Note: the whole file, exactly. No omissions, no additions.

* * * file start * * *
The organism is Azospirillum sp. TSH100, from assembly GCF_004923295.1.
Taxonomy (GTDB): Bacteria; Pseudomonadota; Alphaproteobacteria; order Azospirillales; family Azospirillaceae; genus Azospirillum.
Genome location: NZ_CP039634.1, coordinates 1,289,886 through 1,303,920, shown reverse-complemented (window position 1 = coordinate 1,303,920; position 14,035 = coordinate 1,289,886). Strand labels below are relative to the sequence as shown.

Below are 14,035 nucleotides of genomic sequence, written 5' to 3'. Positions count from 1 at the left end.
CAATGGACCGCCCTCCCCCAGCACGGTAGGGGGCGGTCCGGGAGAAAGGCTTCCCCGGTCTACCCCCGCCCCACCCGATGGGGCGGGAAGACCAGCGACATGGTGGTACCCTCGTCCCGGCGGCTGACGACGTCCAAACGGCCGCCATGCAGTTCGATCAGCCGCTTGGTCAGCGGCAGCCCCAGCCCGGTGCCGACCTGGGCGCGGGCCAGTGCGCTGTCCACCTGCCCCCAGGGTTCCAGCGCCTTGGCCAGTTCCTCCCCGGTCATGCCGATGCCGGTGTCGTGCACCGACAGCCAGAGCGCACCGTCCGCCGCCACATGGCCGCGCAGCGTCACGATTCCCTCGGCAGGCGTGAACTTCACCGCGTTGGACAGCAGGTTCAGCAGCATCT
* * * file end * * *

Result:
The organism is Azospirillum sp. TSH100, from assembly GCF_004923295.1.
Taxonomy (GTDB): Bacteria; Pseudomonadota; Alphaproteobacteria; order Azospirillales; family Azospirillaceae; genus Azospirillum.
Genome location: NZ_CP039634.1, coordinates 1,289,886 through 1,303,920, shown reverse-complemented (window position 1 = coordinate 1,303,920; position 14,035 = coordinate 1,289,886). Strand labels below are relative to the sequence as shown.

Below are 14,035 nucleotides of genomic sequence, written 5' to 3'. Positions count from 1 at the left end.
CAATGGACCGCCCTCCCCCAGCACGGTAGGGGGCGGTCCGGGAGAAAGGCTTCCCCGGTCTACCCCCGCCCCACCCGATGGGGCGGGAAGACCAGCGACATGGTGGTACCCTCGTCCCGGCGGCTGACGACGTCCAAACGGCCGCCATGCAGTTCGATCAGCCGCTTGGTCAGCGGCAGCCCCAGCCCGGTGCCGACCTGGGCGCGGGCCAGTGCGCTGTCCACCTGCCCCCAGGGTTCCAGCGCCTTGGCCAGTTCCTCCCCGGTCATGCCGATGCCGGTGTCGTGCACCGACAGCCAGAGCGCACCGTCCGCCGCCACATGGCCGCGCAGCGTCACGATTCCCTCGGCAGGCGTGAACTTCACCGCGTTGGACAGCAGGTTCAGCAGCATCT